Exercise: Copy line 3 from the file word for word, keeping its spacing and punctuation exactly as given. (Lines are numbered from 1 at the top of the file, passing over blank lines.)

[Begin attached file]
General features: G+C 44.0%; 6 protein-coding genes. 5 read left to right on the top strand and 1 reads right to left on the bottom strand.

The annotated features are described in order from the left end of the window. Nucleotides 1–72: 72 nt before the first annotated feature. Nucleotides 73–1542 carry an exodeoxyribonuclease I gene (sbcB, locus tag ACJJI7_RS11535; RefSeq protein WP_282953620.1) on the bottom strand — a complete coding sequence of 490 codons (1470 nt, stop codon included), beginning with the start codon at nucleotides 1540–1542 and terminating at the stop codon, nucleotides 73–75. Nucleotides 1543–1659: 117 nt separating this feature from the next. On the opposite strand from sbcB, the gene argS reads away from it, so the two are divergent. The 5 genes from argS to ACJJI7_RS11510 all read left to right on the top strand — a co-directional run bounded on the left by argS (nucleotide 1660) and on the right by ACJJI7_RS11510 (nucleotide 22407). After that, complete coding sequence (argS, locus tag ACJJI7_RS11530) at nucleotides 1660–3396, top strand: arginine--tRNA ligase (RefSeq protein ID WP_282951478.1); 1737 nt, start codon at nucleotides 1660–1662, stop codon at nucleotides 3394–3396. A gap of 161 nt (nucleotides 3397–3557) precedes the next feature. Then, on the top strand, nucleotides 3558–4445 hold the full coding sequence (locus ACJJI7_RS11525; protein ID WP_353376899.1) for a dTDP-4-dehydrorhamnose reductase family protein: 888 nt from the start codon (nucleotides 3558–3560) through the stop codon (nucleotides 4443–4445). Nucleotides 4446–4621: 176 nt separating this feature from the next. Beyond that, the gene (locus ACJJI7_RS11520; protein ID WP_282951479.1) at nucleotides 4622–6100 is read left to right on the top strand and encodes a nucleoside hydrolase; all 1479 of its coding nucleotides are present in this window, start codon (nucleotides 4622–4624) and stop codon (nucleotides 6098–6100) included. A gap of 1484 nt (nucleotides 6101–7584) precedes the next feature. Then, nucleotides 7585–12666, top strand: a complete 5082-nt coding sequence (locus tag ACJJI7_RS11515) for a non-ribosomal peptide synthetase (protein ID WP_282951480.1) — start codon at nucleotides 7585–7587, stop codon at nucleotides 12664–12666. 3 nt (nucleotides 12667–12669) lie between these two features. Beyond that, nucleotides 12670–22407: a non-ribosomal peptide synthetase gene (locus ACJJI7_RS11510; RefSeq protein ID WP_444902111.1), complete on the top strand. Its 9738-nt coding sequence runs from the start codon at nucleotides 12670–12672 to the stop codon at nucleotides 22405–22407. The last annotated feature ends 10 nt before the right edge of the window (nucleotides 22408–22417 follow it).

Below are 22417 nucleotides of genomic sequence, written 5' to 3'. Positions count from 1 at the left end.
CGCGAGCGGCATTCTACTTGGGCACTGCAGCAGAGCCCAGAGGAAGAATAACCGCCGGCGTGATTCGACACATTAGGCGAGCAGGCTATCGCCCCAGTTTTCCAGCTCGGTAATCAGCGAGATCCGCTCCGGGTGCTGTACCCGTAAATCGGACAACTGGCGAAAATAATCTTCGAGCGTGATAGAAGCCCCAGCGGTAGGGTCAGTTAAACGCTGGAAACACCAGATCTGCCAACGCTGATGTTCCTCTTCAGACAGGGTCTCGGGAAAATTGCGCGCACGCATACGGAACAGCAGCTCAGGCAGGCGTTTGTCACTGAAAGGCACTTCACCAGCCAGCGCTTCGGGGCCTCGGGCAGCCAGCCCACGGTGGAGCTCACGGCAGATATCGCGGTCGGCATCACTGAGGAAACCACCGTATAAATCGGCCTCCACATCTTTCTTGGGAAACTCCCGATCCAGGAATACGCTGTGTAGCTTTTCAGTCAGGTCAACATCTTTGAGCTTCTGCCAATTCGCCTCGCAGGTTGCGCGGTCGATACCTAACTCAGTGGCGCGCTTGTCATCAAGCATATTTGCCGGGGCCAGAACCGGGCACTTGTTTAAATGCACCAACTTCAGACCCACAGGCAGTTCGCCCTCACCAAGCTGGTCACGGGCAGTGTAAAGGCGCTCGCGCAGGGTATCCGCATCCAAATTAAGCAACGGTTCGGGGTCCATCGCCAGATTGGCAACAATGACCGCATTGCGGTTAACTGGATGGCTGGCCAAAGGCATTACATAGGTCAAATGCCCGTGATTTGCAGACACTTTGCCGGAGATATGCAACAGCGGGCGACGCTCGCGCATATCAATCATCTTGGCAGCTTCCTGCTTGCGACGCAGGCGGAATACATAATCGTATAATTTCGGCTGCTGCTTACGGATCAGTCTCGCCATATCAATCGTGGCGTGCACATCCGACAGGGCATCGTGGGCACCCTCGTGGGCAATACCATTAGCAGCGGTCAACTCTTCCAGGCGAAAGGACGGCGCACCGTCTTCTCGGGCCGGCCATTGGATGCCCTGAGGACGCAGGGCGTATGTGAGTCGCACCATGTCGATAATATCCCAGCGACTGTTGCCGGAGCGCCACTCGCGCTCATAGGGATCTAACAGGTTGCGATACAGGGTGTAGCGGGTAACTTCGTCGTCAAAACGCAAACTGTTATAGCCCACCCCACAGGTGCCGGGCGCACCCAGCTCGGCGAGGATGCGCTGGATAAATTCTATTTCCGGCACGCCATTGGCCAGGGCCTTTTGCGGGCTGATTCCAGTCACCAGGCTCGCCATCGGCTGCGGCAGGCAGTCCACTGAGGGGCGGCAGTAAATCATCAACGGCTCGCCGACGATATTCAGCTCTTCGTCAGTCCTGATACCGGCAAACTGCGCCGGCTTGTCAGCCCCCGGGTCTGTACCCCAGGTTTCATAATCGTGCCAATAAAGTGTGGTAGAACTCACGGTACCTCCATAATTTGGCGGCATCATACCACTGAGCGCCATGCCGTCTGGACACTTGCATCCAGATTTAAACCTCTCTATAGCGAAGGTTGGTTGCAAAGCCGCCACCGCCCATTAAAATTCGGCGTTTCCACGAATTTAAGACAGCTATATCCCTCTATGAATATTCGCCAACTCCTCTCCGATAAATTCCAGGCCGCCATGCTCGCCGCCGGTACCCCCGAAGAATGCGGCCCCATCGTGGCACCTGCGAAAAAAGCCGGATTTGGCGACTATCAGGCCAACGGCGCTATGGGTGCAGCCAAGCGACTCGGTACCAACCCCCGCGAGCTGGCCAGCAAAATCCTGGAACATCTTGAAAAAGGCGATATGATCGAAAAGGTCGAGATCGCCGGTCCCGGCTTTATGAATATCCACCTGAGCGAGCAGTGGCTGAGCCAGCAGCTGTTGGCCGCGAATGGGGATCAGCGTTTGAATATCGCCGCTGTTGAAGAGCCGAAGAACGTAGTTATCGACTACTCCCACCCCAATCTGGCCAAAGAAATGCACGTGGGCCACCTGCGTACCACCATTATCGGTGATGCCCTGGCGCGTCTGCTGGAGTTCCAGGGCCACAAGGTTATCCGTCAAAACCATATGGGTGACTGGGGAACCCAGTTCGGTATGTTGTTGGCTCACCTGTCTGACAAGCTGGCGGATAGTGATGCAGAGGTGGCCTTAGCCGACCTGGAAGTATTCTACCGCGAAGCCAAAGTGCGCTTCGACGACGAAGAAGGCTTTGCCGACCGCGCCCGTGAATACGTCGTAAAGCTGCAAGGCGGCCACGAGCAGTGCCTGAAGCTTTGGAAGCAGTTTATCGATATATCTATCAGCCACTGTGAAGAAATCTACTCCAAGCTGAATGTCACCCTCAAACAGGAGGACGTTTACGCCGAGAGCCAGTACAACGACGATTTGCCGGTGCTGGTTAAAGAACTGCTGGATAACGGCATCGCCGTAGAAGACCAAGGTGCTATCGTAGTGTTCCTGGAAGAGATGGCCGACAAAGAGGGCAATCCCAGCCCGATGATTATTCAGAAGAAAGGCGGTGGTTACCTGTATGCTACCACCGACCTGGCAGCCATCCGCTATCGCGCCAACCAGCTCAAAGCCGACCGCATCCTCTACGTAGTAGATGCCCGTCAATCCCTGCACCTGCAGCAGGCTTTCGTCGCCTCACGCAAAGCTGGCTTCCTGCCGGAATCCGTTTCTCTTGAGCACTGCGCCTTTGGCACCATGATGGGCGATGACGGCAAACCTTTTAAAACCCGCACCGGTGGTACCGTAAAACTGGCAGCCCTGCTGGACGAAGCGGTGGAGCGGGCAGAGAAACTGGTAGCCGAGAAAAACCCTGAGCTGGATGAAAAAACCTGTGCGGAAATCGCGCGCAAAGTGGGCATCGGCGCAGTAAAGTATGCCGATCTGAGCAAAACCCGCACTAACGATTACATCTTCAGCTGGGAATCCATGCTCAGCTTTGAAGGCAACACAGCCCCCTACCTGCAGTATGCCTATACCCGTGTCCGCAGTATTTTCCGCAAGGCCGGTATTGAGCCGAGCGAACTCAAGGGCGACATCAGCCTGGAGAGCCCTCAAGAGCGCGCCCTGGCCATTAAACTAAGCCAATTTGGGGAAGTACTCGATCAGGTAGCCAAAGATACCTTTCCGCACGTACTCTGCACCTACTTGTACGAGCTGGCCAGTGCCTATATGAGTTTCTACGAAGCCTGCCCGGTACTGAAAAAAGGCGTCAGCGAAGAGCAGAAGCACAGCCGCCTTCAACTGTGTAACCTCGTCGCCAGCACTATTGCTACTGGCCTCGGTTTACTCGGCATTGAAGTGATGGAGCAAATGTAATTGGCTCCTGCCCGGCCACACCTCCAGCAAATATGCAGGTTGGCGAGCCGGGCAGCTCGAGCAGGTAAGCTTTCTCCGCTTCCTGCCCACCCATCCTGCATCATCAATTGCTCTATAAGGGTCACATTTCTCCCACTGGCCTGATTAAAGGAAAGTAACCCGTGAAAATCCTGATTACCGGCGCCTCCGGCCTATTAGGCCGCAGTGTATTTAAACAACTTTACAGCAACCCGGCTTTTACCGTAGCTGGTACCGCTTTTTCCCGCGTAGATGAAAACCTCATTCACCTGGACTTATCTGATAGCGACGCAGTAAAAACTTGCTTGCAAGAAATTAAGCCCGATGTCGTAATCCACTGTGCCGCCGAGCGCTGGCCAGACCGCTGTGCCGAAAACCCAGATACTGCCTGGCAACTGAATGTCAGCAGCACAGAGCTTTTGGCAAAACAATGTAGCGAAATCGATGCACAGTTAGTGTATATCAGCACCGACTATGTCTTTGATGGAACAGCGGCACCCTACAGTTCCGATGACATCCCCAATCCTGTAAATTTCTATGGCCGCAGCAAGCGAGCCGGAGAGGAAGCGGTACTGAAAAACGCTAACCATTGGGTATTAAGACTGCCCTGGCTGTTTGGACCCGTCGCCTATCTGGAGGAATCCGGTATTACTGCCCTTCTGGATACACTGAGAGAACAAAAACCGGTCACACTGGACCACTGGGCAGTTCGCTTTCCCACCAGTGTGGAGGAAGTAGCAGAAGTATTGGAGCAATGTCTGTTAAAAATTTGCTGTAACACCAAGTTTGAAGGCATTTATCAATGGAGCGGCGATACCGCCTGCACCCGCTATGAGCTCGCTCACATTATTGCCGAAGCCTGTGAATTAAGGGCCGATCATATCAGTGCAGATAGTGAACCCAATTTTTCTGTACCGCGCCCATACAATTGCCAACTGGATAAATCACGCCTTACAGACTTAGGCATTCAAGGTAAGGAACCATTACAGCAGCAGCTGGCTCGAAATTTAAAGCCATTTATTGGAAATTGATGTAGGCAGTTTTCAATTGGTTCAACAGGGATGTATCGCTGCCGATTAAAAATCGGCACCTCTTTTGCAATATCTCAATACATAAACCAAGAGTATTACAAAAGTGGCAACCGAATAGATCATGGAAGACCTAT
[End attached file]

Below are 22417 nucleotides of genomic sequence, written 5' to 3'. Positions count from 1 at the left end.